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Sports medicine clinicians and researchers should all be familiar with the concepts of false positives and false negatives. Research to test a hypothesis about a link between, say, a risk factor and a disease can potentially be wrong in either of two ways. The findings might falsely show a link when in reality one does not exist (a type I or α error), or they might fail to show a link when there really is one (a type II or β error).1 2 Hopefully most of the time, if studies are well conducted, the likelihood of both of these errors is reduced.
Similar errors in both directions can potentially occur in drug testing in sport, although the nature of false positives and false negatives is somewhat different from that in other clinical testing. The rigorous methods of collection and the use of “A” and “B” samples mean that many sources of potential laboratory error are minimised. The false positive and false negative phenomena in doping may be better referenced to the athlete’s intent to cheat using performance-enhancing drugs. An athlete who takes a so-called “undetectable” anabolic steroid is a true “drug cheat”, but one who might produce a “false-negative” drug test because the structure of the undetectable drug is not yet known by the testing authorities. By comparison, the athlete who inadvertently takes a banned drug (particularly one with minimal performance-enhancing potential) not to cheat, but to treat a legitimate medical condition, may test positive in a doping test. Such a result may be considered a “false positive” with respect to intent to cheat using a performance-enhancing drug, even though the testing process was accurate in finding the drug in the athlete’s system.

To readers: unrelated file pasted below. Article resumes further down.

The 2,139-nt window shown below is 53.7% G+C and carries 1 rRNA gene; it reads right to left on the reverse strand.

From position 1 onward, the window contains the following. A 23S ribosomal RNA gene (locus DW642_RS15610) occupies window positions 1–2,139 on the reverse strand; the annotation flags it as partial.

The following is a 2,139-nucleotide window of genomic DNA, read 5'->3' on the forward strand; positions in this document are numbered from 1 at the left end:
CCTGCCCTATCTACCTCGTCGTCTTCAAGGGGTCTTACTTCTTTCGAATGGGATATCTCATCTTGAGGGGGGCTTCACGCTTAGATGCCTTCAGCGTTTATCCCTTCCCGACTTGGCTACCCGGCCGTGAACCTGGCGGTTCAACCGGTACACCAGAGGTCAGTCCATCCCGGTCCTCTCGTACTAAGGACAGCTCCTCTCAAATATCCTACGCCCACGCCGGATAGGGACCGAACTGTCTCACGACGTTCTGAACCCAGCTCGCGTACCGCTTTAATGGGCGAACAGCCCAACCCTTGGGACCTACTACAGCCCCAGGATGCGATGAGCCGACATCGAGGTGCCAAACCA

Intent to cheat is so difficult to prove or disprove that WADA takes a pragmatic approach …
Competing interests: None.